Pile of Apples

Apples keep more than the doctor away

This time of year, temperatures routinely clock in between the very reasonable “feels good with a sweatshirt and jeans on” and the equally reasonable “feels good with a t-shirt and shorts on.” The humidity has migrated south and you can finally enjoy the outdoors in comfort.

Yes, that means it’s September: time to pick some apples!

Apples are big business, with more than 7,500 growers in the U.S. producing about 240 million bushels of apples each year. And Illinois is no exception. Apples are basically a culture touchstone in autumn.

Picking your own apples at an orchard, of which there are several in Illinois, can be a fun way to bond with family and friends, and it provides an opportunity for a refreshing walk with beautiful scenery.

So, while you probably actually need more than just an apple a day to keep the doctor away – things like proper sleep, regular exercise and a diet rich in vegetables, for example – the apple, in all its variations, can be a useful part of a healthy diet.

The incredible, edible apple

Studies show that people who eat apple slices before a meal tend to eat less during that meal, according to Nathan Hamman, wellness services manager for OSF HealthCare Saint Anthony Medical Center. A couple apple slices before a meal can help you consume fewer total calories and possibly even lose weight.

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Foods that are high in fiber tend to be more filling, so you feel full earlier in a meal and reduce the risk of overeating. Fiber can also help lower “bad” cholesterol (commonly known as LDL) and help lower your blood pressure, decreasing your risk for stroke or cardiovascular disease.

The type of fiber in apples is a prebiotic, Nathan said, which means it’s the type that the good, healthy bacteria in your gut feed off of. So, apples can help keep your digestive system running smoothly.

Another tip from Nathan for eating apples: don’t ditch that skin.

“A lot of people pare their apples, but you lose over half the fiber when you get rid of the skin,” Nathan said. “You need 25-35 grams of fiber per day, and a medium-sized apple might have four grams of fiber. When you ditch the rind, you not only reduce the amount of fiber you take in, you also lose vitamins and a bunch of phytochemicals that can have positive effects, like helping prevent cancer.”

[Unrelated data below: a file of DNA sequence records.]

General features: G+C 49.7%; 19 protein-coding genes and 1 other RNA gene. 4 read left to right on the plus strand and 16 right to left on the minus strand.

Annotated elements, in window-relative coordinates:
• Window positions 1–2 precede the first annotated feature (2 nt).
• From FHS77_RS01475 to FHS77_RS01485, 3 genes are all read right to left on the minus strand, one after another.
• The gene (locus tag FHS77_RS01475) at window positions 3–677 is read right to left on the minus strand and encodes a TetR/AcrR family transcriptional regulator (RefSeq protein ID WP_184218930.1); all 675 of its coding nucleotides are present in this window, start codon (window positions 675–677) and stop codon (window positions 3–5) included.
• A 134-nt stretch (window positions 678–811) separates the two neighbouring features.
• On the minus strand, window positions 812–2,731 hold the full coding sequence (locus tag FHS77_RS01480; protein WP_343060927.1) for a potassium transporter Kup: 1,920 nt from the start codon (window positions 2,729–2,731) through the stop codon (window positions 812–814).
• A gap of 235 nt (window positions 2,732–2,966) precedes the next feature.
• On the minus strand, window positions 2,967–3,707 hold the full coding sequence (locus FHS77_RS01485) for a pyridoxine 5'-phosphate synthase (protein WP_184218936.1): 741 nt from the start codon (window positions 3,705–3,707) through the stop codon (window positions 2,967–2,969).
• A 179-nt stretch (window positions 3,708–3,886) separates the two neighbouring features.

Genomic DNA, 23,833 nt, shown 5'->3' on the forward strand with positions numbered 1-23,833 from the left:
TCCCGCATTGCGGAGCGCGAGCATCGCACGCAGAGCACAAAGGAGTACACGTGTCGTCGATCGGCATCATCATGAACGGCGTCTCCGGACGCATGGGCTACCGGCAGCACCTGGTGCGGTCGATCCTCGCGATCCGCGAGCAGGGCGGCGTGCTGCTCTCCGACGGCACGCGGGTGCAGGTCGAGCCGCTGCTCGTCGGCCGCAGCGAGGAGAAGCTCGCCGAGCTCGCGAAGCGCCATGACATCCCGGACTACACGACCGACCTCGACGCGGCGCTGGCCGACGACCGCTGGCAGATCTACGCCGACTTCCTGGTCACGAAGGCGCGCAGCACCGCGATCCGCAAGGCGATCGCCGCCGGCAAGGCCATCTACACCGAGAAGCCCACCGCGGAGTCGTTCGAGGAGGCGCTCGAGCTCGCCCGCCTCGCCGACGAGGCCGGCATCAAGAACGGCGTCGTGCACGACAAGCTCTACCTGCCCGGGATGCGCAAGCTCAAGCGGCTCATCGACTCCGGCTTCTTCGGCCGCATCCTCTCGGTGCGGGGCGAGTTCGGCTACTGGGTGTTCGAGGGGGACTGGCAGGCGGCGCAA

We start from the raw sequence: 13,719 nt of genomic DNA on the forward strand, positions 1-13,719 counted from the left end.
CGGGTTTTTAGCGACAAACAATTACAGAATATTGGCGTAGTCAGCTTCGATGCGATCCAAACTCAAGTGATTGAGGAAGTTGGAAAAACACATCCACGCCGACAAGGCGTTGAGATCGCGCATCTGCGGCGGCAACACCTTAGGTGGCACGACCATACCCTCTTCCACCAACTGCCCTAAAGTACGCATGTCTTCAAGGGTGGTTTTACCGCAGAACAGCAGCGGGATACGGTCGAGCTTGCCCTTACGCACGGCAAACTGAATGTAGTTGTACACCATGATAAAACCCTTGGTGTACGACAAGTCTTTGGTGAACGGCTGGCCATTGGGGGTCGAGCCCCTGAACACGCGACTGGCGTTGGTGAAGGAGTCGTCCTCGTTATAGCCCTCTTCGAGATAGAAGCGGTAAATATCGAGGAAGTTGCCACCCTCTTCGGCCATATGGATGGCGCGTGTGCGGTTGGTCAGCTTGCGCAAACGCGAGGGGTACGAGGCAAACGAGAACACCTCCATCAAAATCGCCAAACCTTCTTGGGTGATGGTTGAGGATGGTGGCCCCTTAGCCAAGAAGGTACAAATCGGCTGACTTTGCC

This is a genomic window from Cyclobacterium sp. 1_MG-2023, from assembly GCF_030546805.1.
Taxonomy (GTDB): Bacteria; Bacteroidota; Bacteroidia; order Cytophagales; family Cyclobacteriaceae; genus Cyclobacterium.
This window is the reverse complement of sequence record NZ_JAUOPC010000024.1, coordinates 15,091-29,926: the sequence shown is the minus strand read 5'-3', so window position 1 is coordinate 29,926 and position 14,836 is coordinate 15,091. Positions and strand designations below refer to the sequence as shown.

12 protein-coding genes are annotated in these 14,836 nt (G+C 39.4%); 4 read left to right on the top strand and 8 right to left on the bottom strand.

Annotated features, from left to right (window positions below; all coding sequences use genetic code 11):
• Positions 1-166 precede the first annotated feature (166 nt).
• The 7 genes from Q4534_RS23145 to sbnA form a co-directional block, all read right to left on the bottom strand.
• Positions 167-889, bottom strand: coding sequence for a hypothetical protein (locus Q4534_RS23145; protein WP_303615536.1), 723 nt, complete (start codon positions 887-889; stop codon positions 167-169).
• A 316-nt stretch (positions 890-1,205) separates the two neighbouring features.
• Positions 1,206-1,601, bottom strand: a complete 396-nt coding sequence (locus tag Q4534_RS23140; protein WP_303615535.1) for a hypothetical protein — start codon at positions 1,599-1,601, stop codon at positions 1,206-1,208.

Have your apple and eat it too

Perhaps it should be no surprise that apples are so popular. They not only have several health benefits, they are also very diverse.

There are so many ways to eat them: plain, cut into slices for dipping, or in any number of baked goods. Plus, with a wide variety of flavors and textures, there is bound to be an apple to suit just about anyone.

[bctt tweet=”Dietitian Tip: When baking an apple recipe, swap in pumpkin puree to take the place of eggs or oil because the flavors of apple and pumpkin work well together.” username=”osfhealthcare”]

“It’s easy to mix and match and find different textures, different levels of sweetness and tartness that appeal to your personal preference,” Nathan said. “I like the tart ones. And they’re good by themselves. They don’t have to be in an apple cider doughnut to be enjoyed.

“Some people cut them up and put them in a salad. It can really freshen one up with some crunch and sweetness. It’s a healthier way to get a crunch than croutons.”

Give these healthy apple recipes a try:

Apple and Pumpkin Baked Oatmeal

Enjoy all of the flavors of fall with this baked oatmeal! This delicious dish includes apples, pumpkin, pecans, and dried cranberries, along with some cinnamon and nutmeg.

Read the recipe

Apple and Arugula Sliders

If you love burgers but hate the calories that go along with it, then you won’t want to miss out on these flavorful turkey burger sliders

Read the recipe

Cinnamon Apple Snack Mix

Looking for a simple bonfire recipe? Try this fall flavored snack mix. Perfect for those nights around the fire with family and friends.

Read the recipe

Wellness services at OSF Saint Anthony provide a wide variety of useful options for people looking for help with their diet and fitness.

There are cooking classes every month, and you can meet with an individual dietitian.

Ask your doctor about a referral so you can consult with a dietitian and get more from your meals.

Last Updated: September 2, 2020

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About Author: Ken Harris

Ken Harris is the proudest father and was a writing coordinator for the Marketing & Communications division of OSF HealthCare.

He has a bachelor's in journalism from the University of Wisconsin-Madison and worked as a daily newspaper reporter for four years before leaving the field and eventually finding his way to OSF HealthCare.

In his free time, Ken likes reading, fly fishing, hanging out with his dog and generally pestering his lovely, patient wife.

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Categories: Diet & Exercise